Tricks of the Trade Show
Maybe you’re overlooking some of the reasons you should visit a trade show. There are some “tricks of the trade show” that provide other reasons to attend.
Most people attend trade shows for three reasons:
- to display products and services
- meet prospects
- and collect leads.
But there’s a lot more you can be doing at the show to help your company—and yourself. And while you don’t need to go to jail, or train with James Bond, a little snooping doesn’t hurt either!
Let’s look at a few more reasons to attend shows:
A trade show is the only place to find all your competitors or so many clients all in the same place at the same time. It doesn’t matter whether you’re selling widgets or doing charity projects. There’s a trade show for every niche.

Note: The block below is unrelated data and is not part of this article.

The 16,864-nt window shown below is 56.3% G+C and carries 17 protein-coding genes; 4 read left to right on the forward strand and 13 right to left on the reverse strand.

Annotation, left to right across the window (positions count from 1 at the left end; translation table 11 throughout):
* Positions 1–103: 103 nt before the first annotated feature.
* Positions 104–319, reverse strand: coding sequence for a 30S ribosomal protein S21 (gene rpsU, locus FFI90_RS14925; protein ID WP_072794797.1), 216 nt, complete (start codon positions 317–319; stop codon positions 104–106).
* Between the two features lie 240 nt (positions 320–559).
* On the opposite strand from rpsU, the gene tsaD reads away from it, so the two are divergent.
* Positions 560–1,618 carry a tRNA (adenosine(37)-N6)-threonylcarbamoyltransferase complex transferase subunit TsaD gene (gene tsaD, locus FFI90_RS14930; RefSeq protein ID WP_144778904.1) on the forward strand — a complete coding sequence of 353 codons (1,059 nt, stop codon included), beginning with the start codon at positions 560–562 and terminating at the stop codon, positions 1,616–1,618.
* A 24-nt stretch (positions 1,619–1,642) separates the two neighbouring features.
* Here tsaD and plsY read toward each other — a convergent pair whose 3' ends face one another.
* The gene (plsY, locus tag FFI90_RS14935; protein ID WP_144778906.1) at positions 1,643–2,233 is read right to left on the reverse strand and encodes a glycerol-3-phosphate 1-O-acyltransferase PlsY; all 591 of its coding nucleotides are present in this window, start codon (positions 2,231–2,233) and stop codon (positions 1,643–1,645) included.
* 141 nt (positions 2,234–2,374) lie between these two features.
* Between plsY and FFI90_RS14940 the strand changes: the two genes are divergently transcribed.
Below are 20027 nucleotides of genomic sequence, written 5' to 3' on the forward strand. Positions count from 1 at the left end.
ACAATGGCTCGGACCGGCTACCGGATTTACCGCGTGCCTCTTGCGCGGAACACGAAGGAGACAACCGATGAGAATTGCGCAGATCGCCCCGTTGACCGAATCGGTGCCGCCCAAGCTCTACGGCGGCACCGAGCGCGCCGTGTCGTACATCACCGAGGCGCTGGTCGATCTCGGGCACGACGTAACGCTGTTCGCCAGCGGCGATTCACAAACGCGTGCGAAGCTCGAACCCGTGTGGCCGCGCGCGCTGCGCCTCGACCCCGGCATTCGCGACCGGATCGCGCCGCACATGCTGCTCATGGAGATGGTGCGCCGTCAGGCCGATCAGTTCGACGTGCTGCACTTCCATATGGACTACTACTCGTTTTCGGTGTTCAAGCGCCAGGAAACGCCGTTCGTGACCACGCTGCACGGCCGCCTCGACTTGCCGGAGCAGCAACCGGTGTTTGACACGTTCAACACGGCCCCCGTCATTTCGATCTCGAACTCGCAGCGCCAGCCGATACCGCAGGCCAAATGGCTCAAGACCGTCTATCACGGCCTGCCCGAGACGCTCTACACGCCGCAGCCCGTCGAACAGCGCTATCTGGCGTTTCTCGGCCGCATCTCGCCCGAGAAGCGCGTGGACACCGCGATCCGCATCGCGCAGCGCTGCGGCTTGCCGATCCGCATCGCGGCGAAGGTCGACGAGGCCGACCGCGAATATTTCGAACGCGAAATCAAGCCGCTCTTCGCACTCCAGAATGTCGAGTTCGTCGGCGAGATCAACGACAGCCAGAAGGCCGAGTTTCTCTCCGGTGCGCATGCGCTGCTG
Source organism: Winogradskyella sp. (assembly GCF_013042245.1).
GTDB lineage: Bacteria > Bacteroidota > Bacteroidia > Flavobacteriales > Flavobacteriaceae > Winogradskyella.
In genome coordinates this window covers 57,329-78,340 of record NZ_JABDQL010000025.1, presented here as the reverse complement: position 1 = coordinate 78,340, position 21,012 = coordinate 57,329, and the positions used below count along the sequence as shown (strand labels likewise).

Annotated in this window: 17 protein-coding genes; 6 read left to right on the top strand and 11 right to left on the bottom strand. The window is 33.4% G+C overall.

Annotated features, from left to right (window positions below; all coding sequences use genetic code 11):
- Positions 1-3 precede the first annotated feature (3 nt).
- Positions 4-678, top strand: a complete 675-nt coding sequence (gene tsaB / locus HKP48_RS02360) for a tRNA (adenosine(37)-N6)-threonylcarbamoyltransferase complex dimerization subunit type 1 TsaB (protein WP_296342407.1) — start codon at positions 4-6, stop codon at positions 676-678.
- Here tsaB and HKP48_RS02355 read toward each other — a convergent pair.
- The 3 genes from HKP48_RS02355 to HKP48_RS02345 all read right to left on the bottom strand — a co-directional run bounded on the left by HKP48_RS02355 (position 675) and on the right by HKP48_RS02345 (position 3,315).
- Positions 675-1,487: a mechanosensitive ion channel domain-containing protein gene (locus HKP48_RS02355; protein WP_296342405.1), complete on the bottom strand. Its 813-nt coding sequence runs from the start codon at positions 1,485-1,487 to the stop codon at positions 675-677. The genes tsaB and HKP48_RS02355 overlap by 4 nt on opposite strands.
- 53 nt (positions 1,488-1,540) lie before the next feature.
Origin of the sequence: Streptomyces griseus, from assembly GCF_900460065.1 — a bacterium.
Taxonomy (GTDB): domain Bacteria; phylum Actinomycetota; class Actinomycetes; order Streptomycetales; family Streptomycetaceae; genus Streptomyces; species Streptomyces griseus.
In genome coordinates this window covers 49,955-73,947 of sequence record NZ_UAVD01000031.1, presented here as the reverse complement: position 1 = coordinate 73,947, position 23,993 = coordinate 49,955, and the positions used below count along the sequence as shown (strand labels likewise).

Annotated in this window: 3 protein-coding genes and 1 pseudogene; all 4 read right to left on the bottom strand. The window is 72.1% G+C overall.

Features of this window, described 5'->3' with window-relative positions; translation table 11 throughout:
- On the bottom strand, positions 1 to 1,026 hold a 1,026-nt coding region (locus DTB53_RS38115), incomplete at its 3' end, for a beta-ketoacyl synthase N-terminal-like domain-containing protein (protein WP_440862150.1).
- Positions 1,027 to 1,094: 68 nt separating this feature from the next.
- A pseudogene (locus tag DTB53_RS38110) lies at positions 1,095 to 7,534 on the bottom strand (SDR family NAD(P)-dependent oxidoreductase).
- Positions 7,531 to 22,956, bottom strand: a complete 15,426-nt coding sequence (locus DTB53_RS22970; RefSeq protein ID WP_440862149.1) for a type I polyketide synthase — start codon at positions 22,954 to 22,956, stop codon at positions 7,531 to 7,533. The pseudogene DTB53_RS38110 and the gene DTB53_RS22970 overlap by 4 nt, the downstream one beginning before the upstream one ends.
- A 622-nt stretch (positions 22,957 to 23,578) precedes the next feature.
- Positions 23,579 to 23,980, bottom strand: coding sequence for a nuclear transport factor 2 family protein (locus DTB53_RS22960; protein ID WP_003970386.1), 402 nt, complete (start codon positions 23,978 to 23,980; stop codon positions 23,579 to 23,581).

That’s where you’re going to find the people who can help you in your niche. You may be just trying to sell. Or perhaps you’re looking for new hires. Or for joint ventures, or just to network with peers.
Do you manufacture a product? Then start looking for organizations that provide services to companies who use that product.
Watch for exhibitors that focus on different markets that you hadn’t considered. This might offer you the chance to take your product into those markets.
Keep an eye on the job board, both those looking for jobs, and those that are hiring (you never know!).
At trade shows, everyone’s there to do business. It’s a great opportunity to network. You can meet people that can help connect you with the person or business you’d want to reach.